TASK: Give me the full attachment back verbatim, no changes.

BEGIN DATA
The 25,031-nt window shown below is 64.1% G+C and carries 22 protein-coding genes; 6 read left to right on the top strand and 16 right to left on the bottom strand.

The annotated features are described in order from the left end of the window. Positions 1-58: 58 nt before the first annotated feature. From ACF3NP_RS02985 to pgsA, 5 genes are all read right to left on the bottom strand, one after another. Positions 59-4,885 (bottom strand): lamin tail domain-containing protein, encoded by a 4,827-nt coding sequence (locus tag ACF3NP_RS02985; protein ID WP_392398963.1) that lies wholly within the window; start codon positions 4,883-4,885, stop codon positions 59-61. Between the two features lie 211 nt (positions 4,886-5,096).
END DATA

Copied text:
The 25,031-nt window shown below is 64.1% G+C and carries 22 protein-coding genes; 6 read left to right on the top strand and 16 right to left on the bottom strand.

The annotated features are described in order from the left end of the window. Positions 1-58: 58 nt before the first annotated feature. From ACF3NP_RS02985 to pgsA, 5 genes are all read right to left on the bottom strand, one after another. Positions 59-4,885 (bottom strand): lamin tail domain-containing protein, encoded by a 4,827-nt coding sequence (locus tag ACF3NP_RS02985; protein ID WP_392398963.1) that lies wholly within the window; start codon positions 4,883-4,885, stop codon positions 59-61. Between the two features lie 211 nt (positions 4,886-5,096).